I would be remiss if I didn’t briefly report on what was by far the most daunting and time-consuming aspect of preparing for this relocation – figuring out what to do about Erez’s XBox360. There was no way I was going to spend the next several months with him here without his XBox and XBox Live connection. It would have been a miserable situation for both of us. I started researching the situation months ago in anticipation of our move. Should we just buy a new XBox in Singapore? Well, first I had to research whether his favorite US-purchased games would work on an Asian console – it looked like the answer was yes, but there was no way of knowing for sure that they would work. Plus, my research suggested he wouldn’t be able to access his existing XBox Live account (which apparently would have terrible lifelong consequences for him that would pretty much further ruin his already ruined life). So, that meant we had to take the XBox with us. But first, thanks to an understandably frustrated blog post by Ernst in Singapore entitled¬†R.I.P. XBox 360¬†- god, that is so ominous it gives me the chills just to type it – I was alerted to another complication. You have to have a special “power brick” in order to plug in your US XBox console to an outlet here in Singapore, since the one that come with your US console only supports 120 volts and the power in Singapore is 220. A simple power adaptor is not sufficient to support the XBox.

So the search began for the Singapore power brick about one month before our relocation date. Well, after several hours of online chatting with XBox representatives, a few long phone calls with phone reps (they were all excellent, by the way, just couldn’t solve this particular problem), and multiple attempts to buy this power brick online from the Singapore site (trust me, it cannot be done if the XBox that you have registered with the site is a US console and/or if you are using a US credit card to pay for it), I enlisted Moshe, who was already in Singapore to get involved. He called the Singapore Microsoft number, ordered it through them, who instructed him that he would have to pick it up at some electronics store in a digital mall somewhere in Singapore (which he did).

Meanwhile, my task was to figure out how to safely transport the XBox from Boston to Singapore. We were not about to risk checking it on the airplane and having some baggage handler throw it around. So, the night before our departure, Erez and I packed it all up carefully in bubble wrap, put it in a carry-on suitcase and brought it on board with us. (This meant that Erez had to go for a few hours that night and several hours the next morning without playing his XBox, but he survived.) Based on more research on the issue of taking a game console through security, I was concerned that we might have to unload and unwrap it at the airport, so I also packed extra tape in case we had to rewrap any equipment. No one blinked an eye when we went through security at Logan. At Newark, they asked if it was an XBox and sternly told us that next time we will have to unpack it (I don’t think there will be a next time).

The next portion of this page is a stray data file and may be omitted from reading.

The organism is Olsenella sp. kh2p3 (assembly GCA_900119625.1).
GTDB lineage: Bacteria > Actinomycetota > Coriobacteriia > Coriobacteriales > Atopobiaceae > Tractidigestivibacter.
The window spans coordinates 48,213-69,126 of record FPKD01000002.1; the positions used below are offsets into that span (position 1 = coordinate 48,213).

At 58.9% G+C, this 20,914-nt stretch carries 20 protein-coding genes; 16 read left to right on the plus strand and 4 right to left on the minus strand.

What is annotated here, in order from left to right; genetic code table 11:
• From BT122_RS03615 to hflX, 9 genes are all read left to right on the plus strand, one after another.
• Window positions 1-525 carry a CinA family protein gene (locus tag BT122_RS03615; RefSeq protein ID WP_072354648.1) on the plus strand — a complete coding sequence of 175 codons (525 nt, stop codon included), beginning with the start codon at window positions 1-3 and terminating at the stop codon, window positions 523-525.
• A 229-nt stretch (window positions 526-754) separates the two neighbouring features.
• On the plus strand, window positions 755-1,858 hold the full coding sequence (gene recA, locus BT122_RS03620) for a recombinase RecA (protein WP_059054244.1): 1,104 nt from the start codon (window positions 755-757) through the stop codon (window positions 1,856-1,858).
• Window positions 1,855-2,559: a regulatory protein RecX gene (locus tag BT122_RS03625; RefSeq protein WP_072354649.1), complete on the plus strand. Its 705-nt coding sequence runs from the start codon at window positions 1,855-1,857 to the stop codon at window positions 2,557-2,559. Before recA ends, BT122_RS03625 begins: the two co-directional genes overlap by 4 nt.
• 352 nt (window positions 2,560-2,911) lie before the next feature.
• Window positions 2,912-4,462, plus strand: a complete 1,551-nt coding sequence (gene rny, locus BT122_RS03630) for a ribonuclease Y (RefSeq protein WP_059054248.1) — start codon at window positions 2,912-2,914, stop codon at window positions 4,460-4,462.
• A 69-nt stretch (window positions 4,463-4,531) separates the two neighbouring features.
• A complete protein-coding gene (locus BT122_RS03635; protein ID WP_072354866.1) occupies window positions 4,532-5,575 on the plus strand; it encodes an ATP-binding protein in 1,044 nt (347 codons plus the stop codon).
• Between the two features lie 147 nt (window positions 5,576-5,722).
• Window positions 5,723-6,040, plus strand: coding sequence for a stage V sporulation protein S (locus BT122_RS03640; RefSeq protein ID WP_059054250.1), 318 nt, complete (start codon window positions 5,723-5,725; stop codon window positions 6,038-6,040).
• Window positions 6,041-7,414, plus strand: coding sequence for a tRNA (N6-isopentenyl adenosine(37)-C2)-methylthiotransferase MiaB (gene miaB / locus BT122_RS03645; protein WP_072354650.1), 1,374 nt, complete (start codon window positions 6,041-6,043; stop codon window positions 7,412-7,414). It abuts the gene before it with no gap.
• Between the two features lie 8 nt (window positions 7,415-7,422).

Anyway, as you can probably tell from the tenor of this tale, it ended well for us. The first thing we did when we arrived at our apartment here in Singapore (I didn’t even go to the bathroom first) was unpack and connect the console. Moshe had the power brick ready and waiting. And, amazingly, it worked! Erez was connecting with his friends back home on XBox Live within minutes. And all the stars aligned when we realized that Erez’s sister Lea is fortuitously coming to visit us in Singapore on November 13th, the very day that Black Ops 2 is released, so she will be able to hand-deliver the game to Erez, which we pre-ordered back home in Brookline before we left.

While our story ended well, alas, things did not end so well for Ernst. As he describes in his blog post (which I urge you to read for yourself if you have the stomach for it), it took him months – really – to figure all of this out, get the power brick and finally be ready to plug in the XBox. He finally had it working, was happily playing Call of Duty when, in his words, “all of a sudden the screen froze and made an awful sound. I tried to reboot the console, and the power LEDs that are normally green were now red.” Yes, Ernst encountered the red rings of death that those of you who have an XBox know about and fear. And, if you thought the process for getting the special power brick sounded frustrating, wait till you read Ernst’s description of the process of getting a US console repaired from Southeast Asia.


  1. Your engaging writing style and choice of travel topics for this blog are splendid. I am enjoying every word — and I do hear your voice in my mind as I read! Sounds like you are adjusting and finding it all a fascinating adventure! Keep the entries coming.

  2. Even though I knew the outcome (and might have been somewhat instrumental in the addition of the carry-on suitcase and additional tape), I was still riveted to the story. Why haven’t you invited Ernst over to play with Erez? That sounds like a mitzvah to me.

    • You definitely were instrumental as I was planning to carry the console in a totebag which would have led to a severe shoulder issue – especially since E and I were also each carrying a laptop. Meant to acknowledge you in the post for your excellent suggestion to put it in a rolling carryon.

  3. If any mother deserves a “mother of the year” award it is certainly you. I will be sure to let Jake know that Erez is Live. He comes home from camp on Sunday after 5-1/2weeks away. I am sure Singapore is a more enjoyable place for everyone with the x-box safely there.

    • Erez is looking forward to connecting with Jacob soon.

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